Archive for March 2010

Eat, drink, Barcelona

March 31, 2010

It wasn’t intended but our trip to Barcelona turned out to be completely food-centric. That doesn’t mean we didn’t do the usual touristy things but we really stopped and ate a lot. Oh and you know when I said I just wanted to have a relaxed time in my previous post? That completely went out of the window because R was just so keen to explore the city and we ended up walking, walking and walking most of the time. I must admit that wasn’t at all easy for me at this stage of my pregnancy but hey I’ve lived to tell the tale.

We caught an early morning flight from Bristol and arrived in our Barcelona hotel by mid-afternoon. The first thing we did after dropping our bags was to go to a small supermarket just around the corner to get some drinks and snacks. I always love visiting supermarkets whenever I travel to a different country, because they can tell you so much about the natives’ diets and lifestyles.

Bimbo obviously has a very different meaning here in Spain. We couldn’t resist chuckling and taking a photo of the brioche this company makes. Along with water and juice, we also picked up some traditional potato crisps (produced in Spain, we checked) and some Filipinos – a brand of chocolate biscuits for R’s Filipina colleagues at the hospital. Apparently, the Filipino government was quite pissed off with the Spaniards in 1999 for allowing these biscuits to be produced and named Filipinos – something they found offensive.

We were hungry by 7pm but discovered that Spanish restaurants didn’t open till 9pm! So we first snacked on some delectable mini-pizzas which were priced by weight. I think this is such a great idea! You just tell them how big a slice you want and they’d weigh it for you. Food in Spain is often available in small portions (I love their montadito – mini sandwiches!) and that’s absolutely perfect for me since I can’t eat a lot at one time.

Still feeling peckish, we chanced upon a lovely tapas bar in Las Ramblas serving a large variety of open sandwiches. We took a plate and picked what we wanted and stood around the crowded premises to savour them. They all cost 1.80 euros each and the staff counted the number of toothpicks left on your plate to total your bill when you were finished.

I have no pictures to show but the amazing Mercat La Boquiera nearby has completely left me in awe. They have the freshest and most handsome looking fruit and vegetables on display, including torpedo-sized avocados, giant grapes and beautiful tangerines. I bought a cup of passion fruit gelato there and it simply is the most delicious ice-cream I have ever had. You could really tell it was made using all natural ingredients because I could taste the fruit’s sharpness, sweetness and its signature pungent fragrance all in a mouthful! It was so good that I had to go back again for another serving on the last day of our trip.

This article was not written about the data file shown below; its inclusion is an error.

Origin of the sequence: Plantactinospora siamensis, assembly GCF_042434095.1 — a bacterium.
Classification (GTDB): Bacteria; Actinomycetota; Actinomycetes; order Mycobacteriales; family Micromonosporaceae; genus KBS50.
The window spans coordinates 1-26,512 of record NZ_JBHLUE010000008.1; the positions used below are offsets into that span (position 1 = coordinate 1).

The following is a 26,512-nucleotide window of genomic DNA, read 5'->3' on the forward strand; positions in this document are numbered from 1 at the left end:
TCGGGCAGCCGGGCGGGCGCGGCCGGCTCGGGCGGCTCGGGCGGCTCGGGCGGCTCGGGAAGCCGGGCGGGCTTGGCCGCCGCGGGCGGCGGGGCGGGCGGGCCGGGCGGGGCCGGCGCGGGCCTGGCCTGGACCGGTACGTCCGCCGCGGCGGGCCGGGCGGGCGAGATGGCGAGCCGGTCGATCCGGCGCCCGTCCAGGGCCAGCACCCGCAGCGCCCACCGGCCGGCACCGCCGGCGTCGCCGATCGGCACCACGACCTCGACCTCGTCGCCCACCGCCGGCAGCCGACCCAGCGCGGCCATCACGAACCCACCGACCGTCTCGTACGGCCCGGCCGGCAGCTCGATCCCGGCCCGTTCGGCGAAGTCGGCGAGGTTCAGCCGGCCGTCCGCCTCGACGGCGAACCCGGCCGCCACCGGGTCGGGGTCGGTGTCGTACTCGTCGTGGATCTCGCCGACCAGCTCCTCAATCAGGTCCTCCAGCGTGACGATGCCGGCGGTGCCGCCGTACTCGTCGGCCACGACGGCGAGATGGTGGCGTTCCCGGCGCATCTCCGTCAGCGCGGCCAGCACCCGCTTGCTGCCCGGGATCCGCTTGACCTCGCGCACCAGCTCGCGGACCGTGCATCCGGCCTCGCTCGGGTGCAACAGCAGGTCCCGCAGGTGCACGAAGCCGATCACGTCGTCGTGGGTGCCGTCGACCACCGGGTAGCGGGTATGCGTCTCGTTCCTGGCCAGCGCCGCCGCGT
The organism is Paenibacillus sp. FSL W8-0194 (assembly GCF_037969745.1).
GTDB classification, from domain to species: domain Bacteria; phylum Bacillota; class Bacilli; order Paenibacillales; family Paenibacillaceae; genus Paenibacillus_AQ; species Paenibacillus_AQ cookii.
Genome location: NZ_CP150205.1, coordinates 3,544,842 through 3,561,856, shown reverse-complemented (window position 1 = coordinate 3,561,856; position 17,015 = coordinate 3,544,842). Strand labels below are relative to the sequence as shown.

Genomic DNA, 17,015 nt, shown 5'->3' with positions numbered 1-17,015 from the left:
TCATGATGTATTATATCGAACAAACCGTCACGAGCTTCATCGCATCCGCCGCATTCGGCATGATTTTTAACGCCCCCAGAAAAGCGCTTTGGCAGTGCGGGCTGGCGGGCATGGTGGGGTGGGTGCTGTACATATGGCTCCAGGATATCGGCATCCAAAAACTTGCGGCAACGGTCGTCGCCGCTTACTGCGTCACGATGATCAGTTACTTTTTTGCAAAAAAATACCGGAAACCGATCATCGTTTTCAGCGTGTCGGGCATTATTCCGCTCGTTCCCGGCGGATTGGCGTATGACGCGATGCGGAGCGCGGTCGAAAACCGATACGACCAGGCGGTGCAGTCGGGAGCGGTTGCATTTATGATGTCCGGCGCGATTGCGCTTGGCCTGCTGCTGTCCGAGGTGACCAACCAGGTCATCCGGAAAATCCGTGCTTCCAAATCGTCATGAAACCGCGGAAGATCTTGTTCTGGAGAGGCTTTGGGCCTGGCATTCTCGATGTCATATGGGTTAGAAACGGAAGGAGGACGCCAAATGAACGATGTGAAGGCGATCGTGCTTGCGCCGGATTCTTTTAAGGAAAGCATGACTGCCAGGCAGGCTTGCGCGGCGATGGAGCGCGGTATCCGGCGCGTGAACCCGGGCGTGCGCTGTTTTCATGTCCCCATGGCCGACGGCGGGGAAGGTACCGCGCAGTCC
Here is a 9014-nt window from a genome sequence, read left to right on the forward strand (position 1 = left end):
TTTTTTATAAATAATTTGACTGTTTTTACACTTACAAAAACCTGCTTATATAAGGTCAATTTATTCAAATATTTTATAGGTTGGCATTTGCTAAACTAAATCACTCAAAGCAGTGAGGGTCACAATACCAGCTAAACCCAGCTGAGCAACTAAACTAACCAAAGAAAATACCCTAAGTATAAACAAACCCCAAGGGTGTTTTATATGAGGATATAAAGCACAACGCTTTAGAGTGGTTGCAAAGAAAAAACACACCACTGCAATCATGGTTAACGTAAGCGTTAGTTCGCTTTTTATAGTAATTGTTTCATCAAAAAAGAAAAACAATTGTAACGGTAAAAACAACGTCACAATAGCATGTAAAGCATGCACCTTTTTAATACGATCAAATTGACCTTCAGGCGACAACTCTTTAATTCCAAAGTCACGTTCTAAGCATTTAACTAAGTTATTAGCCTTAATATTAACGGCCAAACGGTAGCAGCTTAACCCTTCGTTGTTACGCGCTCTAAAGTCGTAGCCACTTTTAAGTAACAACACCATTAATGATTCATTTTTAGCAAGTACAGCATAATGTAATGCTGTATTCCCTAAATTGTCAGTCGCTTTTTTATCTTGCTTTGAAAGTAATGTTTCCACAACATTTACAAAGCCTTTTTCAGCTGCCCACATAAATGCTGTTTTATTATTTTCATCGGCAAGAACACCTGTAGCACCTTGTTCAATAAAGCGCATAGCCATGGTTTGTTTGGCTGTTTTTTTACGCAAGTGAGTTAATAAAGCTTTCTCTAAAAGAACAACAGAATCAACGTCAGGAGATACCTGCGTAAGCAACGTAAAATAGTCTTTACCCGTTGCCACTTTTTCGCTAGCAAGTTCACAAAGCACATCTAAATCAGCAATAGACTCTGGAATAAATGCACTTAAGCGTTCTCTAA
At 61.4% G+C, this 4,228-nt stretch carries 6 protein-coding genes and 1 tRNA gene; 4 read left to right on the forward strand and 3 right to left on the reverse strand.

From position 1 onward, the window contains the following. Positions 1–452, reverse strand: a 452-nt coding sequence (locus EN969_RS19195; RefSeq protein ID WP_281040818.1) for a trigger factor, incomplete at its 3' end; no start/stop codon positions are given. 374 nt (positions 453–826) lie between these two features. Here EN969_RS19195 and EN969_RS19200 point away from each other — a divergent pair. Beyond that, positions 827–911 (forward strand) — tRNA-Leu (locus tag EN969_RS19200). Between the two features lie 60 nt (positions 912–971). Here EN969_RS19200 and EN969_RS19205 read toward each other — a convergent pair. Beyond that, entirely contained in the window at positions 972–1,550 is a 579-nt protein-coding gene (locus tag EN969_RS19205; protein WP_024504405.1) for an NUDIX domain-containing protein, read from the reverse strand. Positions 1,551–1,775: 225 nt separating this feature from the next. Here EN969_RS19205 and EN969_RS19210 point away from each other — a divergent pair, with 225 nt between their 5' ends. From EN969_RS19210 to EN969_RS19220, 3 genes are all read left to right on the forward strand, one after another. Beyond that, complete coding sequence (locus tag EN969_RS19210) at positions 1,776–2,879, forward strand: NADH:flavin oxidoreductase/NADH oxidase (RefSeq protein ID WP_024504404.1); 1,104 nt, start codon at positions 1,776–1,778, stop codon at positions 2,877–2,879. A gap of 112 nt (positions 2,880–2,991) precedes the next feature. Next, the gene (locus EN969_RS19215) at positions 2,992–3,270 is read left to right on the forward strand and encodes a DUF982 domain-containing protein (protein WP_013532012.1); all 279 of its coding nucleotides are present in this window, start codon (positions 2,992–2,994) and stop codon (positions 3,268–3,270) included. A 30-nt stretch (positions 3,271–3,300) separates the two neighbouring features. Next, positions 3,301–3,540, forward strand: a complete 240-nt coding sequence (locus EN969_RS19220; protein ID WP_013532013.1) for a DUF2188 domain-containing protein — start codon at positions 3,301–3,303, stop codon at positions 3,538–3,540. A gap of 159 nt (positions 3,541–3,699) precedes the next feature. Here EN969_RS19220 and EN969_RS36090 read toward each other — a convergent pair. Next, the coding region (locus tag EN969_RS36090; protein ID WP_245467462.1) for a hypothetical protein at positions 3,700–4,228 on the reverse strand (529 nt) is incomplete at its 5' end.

So anyway, having finally stuck it out till 9pm, we headed for Restaurant Culleretes for some traditional Catalan cuisine. It is according to the Guinness Book of Record, the oldest restaurant in Spain, having been established since 1786. Catalan cuisine is often very rustic and rich. Fish and seafood are popular here and so is the pairing of meats with fruits. I ordered goose with apples as my main course. It was beautifully cooked – the skin was slightly crispy and the meat was tender. The only problem I had was that my goose had a lot of fat (but that’s how the animal is) so I spent quite some time cutting away the fatty bits. The apples were a good complement, perfect for taking away that greasy taste in the mouth.

On the second day we checked out the quirky Gothic Quarter in the centre of the old city Barcelona. I enjoyed strolling down the cobbled lanes and sitting down in Buenas Migas to enjoy a lovely slice of Catalan sausage foccacia. In the evening, we hunted down a vegetarian restaurant, L’Illa de Gràcia, recommended by the guide book. Sadly, we weren’t at all impressed by the food. I had the stuffed avocado as the starter which was not too bad, but it got a bit too salty and overwhelming toward the end. R’s spinach tart turned out to be just spinach with mushrooms, with no tart! My main was brown rice with grilled tofu and raw vegetables. It was very, very bland and although I kinda like that fresh, detox taste, I don’t think many others would appreciate the dish. We’ve both had better quality and better value vegetarian food, especially in Singapore, so this meal was quite a disappointment.

Our stay at the hotel didn’t include breakfast, which was just as well, because it was an interesting experience to have breakfast with the locals in a small cafe on our way to Sagrada Familia. Our meal of a cup of coffee (espressos are very popular here, just like in Italy, and the other coffees are always strong and good) with three mini croissants (I love Spain for everything mini!) cost 2.50 euros. The croissants were crunchy and fluffy and I especially liked the one with a custard filling. Very delicious and unusual. Savoury sandwiches were also popular with the locals and I spotted one table enjoying a bowl of olives as they downed their coffees and sucked on their cigarettes. (It’s okay to smoke in cafes and some restaurants).